So from tomorrow, messaging will be different in different parts of the UK. And I understand there are real concerns in the Scottish government about how people will react - and fears it will be harder to get them to follow their advice to stay at home unless essential.
First Minister Nicola Sturgeon said she would continue to use the "stay at home" message in Scotland and later said she had asked the UK government "not to deploy" the new slogan there.
Leaders of the devolved nations - which have the power to set their own lockdown regulations - said they had not been consulted over the "stay alert" message.
Ms Sturgeon said the first she heard of the updated guidance was in newspaper reports.
Giving Scotland's daily coronavirus briefing, she said that, other than allowing people to leave home for exercise more than once a day, the rules there had not changed. "We remain in lockdown for now and my ask of you is to remain at home", she said.
Behavioural expert Professor Susan Michie, who is part of the government's Scientific Advisory Group for Emergencies (Sage), warned some people might take the more generalised "alert" slogan as a "green light" to socialise.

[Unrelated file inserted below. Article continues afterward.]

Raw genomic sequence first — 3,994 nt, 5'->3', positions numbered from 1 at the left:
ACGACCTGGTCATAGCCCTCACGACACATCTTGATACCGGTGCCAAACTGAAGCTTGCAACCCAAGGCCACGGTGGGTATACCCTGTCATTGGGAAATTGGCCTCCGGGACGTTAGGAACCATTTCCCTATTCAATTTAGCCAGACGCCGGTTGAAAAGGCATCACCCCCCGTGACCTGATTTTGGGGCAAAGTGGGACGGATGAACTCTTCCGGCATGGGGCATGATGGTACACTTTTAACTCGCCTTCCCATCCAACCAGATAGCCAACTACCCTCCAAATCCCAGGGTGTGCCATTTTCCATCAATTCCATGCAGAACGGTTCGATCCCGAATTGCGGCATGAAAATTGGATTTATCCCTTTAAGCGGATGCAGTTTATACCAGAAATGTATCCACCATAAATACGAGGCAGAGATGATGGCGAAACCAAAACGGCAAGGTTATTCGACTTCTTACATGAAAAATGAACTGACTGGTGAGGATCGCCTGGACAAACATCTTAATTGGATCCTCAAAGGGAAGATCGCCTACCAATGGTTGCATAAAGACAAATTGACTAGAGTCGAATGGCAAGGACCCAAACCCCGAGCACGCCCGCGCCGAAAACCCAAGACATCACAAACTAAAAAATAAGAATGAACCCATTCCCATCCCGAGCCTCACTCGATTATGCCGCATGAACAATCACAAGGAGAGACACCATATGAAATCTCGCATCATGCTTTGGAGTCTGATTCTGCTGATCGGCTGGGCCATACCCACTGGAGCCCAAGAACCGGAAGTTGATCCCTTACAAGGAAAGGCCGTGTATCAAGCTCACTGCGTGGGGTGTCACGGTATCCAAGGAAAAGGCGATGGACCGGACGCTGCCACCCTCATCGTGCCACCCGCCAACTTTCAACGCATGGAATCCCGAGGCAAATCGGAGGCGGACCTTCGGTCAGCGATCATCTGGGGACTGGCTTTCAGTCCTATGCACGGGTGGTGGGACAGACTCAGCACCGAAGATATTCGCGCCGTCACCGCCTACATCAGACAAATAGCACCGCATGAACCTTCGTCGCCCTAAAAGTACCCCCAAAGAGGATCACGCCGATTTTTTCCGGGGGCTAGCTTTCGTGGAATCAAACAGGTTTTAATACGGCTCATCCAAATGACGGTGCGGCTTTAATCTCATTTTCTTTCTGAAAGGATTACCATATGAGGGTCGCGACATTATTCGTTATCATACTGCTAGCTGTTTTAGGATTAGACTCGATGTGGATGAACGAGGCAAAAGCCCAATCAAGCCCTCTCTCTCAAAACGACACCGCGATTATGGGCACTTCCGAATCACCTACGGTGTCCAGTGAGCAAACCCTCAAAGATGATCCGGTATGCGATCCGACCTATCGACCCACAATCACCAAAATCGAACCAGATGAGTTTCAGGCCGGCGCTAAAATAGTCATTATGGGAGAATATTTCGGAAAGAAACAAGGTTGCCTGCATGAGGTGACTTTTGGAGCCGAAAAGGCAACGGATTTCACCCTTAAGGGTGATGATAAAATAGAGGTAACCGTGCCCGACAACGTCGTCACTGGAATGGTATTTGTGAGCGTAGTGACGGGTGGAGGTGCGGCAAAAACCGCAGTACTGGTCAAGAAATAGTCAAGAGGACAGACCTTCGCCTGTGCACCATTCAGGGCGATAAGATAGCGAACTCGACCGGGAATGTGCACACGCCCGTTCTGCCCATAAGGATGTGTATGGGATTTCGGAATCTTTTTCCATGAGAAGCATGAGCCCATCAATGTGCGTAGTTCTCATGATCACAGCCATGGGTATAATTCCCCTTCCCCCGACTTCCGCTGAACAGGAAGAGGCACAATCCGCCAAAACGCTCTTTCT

"I do not think this is a helpful message in terms of guiding behaviour. It does not give advice as to what people should do," she told the PA news agency.
Meanwhile, the government's pandemic response has been called "wishy-washy" by a body representing police officers in London.
It comes after a police force in east London shared an image of a crowded park in Hackney on Saturday, where hundreds of people, they said, were eating and drinking alcohol.
Ken Marsh, from the Metropolitan Police Federation, told BBC Radio 4's Today programme authorities "needed to be firmer right from the beginning" and that if authorities had been more stringent from the outset "we would have a better result now".
But another adviser to Sage, Prof Mark Woolhouse of Edinburgh University, told BBC Radio 4's The World This Weekend outdoor activities posed a "relatively low risk" so long as people with symptoms were not going out and that those who needed to quarantine themselves did so.
In his address, the prime minister announced the launch of an alert system for tracking coronavirus in England and unveiled a "conditional plan" to reopen society, allowing people in England to spend more time outdoors from Wednesday.
Mr Johnson also said people who could not work from home should return to the workplace - but avoid public transport.
The lockdown has already been extended for another three weeks in Scotland, Wales and Northern Ireland to 28 May.
In other developments:
- The Department of Health has confirmed 50,000 coronavirus test samples were sent to the US earlier this week after problems in UK laboratories. It comes as the government failed to hit the 100,000 daily testing target for the seventh day running
- More than 70 public figures - including Baroness Doreen Lawrence and author Malorie Blackman - are calling for a full independent public inquiry into deaths from Covid-19 among people from ethnic minority backgrounds